Have you received an email stating a violation of terms of service for an online game or social network you use? What about an ‘unauthorised’ attempt to use your banking or credit card information? Perhaps you ‘won’ a contest you never entered? Regardless of the scenario, all of these emails probably asked you to click on something to ‘verify’ your credentials. Hopefully you did not as each is a common example of a phishing scam, a type of online fraud that tries to trick you into revealing personal financial information, passwords, credit card numbers, etc. As with the noted examples most phishing cases take the form of an email message claiming to come from a seemingly legitimate source, but just how good do you think you are at recognising a phishing scam?
Take a few minutes to complete the SonicWALL Phishing and Spam IQ Quiz (Dell, 2012). How many did you get right? Which of the examples seemed hardest to decide about? What specific things did you notice that helped identify a message as a fraud? What specific things led you to be fooled? For this Discussion, share your results from the SonicWALL test and explain the methods you employed to decipher what was fraud and what was not.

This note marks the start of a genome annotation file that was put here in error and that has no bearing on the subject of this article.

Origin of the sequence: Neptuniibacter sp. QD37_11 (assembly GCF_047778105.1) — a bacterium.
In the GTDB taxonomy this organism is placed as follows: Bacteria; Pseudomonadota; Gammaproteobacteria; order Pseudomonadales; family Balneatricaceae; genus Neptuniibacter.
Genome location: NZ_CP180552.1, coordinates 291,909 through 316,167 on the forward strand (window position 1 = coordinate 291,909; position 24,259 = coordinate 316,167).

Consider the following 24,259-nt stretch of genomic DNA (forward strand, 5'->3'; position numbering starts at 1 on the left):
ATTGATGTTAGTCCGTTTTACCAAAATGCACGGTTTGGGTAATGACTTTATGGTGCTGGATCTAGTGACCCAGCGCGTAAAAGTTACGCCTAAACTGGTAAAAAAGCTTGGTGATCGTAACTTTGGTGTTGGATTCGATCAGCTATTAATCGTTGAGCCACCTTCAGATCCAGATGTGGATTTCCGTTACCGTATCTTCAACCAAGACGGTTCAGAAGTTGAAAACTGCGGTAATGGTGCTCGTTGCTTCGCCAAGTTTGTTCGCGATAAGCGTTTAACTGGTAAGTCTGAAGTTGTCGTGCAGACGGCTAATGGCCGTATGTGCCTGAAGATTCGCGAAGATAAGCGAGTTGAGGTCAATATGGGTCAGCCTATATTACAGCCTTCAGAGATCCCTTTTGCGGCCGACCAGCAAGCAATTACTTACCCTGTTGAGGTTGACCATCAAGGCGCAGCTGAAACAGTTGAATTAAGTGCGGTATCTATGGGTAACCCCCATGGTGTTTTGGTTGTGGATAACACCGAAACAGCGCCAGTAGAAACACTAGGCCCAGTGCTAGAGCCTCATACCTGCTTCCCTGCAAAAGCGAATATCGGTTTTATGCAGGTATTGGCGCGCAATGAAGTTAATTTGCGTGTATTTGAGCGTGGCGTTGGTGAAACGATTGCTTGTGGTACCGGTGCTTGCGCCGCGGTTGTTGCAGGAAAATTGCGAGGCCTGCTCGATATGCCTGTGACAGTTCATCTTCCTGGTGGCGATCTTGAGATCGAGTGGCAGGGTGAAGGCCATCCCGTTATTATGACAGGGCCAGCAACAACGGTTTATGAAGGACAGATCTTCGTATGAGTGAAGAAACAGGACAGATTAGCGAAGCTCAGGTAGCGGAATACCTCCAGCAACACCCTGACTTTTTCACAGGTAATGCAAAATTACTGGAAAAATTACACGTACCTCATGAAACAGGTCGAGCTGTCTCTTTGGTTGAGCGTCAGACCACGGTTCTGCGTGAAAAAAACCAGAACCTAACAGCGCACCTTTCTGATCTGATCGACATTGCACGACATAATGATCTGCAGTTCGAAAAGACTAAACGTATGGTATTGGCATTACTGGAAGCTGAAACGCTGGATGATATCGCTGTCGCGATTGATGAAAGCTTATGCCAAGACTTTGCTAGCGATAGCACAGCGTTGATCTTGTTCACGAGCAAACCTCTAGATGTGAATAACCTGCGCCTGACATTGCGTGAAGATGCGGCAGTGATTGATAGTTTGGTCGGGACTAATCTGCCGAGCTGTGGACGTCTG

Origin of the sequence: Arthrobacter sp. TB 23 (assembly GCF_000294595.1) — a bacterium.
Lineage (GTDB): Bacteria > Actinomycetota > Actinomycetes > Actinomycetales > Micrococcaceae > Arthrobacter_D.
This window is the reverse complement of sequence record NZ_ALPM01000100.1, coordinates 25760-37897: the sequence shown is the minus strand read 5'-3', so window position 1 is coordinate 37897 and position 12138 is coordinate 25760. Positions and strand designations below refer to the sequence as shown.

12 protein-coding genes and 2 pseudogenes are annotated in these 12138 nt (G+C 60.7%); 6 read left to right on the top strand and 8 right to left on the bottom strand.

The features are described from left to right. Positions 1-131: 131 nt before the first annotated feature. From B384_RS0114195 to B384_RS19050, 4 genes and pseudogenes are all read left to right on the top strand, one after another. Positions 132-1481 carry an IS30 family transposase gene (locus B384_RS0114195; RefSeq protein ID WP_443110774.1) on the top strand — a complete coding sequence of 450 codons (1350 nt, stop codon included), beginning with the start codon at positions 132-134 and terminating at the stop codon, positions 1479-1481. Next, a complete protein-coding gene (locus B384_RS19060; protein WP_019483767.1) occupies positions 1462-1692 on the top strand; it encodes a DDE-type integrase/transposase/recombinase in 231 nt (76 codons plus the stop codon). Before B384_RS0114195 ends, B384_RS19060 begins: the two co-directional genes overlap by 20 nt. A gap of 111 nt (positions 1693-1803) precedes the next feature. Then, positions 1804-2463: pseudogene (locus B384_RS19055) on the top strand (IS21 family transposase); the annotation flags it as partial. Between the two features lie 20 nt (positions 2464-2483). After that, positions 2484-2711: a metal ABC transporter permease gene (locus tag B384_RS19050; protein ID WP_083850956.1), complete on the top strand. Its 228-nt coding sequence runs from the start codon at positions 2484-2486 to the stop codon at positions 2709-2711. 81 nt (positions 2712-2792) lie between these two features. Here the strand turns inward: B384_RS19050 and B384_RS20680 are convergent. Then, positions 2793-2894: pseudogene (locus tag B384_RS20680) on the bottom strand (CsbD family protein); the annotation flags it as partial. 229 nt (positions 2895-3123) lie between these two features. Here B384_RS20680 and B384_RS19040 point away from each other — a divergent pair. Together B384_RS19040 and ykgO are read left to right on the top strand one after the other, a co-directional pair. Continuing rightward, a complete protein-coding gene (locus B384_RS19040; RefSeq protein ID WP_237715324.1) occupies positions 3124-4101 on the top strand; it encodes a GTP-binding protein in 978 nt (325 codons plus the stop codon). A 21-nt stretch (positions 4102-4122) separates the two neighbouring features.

Dell. (2012) SonicWALL phishing IQ test[Online]. Available from: http://www.sonicwall.com/phishing/ (Accessed: 08 January 2015).
To complete this Discussion:
Post: Create an initial post in which you share your results from the SonicWALL Phishing and Spam IQ Quiz. Include how many questions you answered correctly. Your score will not have any effect on your grade. In your post, also evaluate which examples in the test were hardest to decide about and explain why. Furthermore, explain what methods you utilised to identify a message as fraud. Based on the specific things that fooled you, evaluate your methods and recommend what you could have done differently to avoid being fooled.